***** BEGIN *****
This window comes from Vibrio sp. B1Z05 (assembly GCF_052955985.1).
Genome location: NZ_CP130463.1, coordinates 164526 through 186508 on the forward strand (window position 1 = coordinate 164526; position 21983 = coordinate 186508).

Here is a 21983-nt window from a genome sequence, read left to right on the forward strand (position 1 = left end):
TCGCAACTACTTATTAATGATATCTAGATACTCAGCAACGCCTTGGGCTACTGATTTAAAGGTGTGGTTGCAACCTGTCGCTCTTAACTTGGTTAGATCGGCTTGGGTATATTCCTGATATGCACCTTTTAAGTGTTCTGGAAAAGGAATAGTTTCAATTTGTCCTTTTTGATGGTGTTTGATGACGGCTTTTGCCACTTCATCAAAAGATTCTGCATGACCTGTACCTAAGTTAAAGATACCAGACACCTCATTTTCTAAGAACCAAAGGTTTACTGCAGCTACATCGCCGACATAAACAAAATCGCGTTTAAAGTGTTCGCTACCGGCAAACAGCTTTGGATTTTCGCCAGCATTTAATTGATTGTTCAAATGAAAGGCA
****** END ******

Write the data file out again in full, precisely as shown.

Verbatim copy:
This window comes from Vibrio sp. B1Z05 (assembly GCF_052955985.1).
Genome location: NZ_CP130463.1, coordinates 164526 through 186508 on the forward strand (window position 1 = coordinate 164526; position 21983 = coordinate 186508).

Here is a 21983-nt window from a genome sequence, read left to right on the forward strand (position 1 = left end):
TCGCAACTACTTATTAATGATATCTAGATACTCAGCAACGCCTTGGGCTACTGATTTAAAGGTGTGGTTGCAACCTGTCGCTCTTAACTTGGTTAGATCGGCTTGGGTATATTCCTGATATGCACCTTTTAAGTGTTCTGGAAAAGGAATAGTTTCAATTTGTCCTTTTTGATGGTGTTTGATGACGGCTTTTGCCACTTCATCAAAAGATTCTGCATGACCTGTACCTAAGTTAAAGATACCAGACACCTCATTTTCTAAGAACCAAAGGTTTACTGCAGCTACATCGCCGACATAAACAAAATCGCGTTTAAAGTGTTCGCTACCGGCAAACAGCTTTGGATTTTCGCCAGCATTTAATTGATTGTTCAAATGAAAGGCA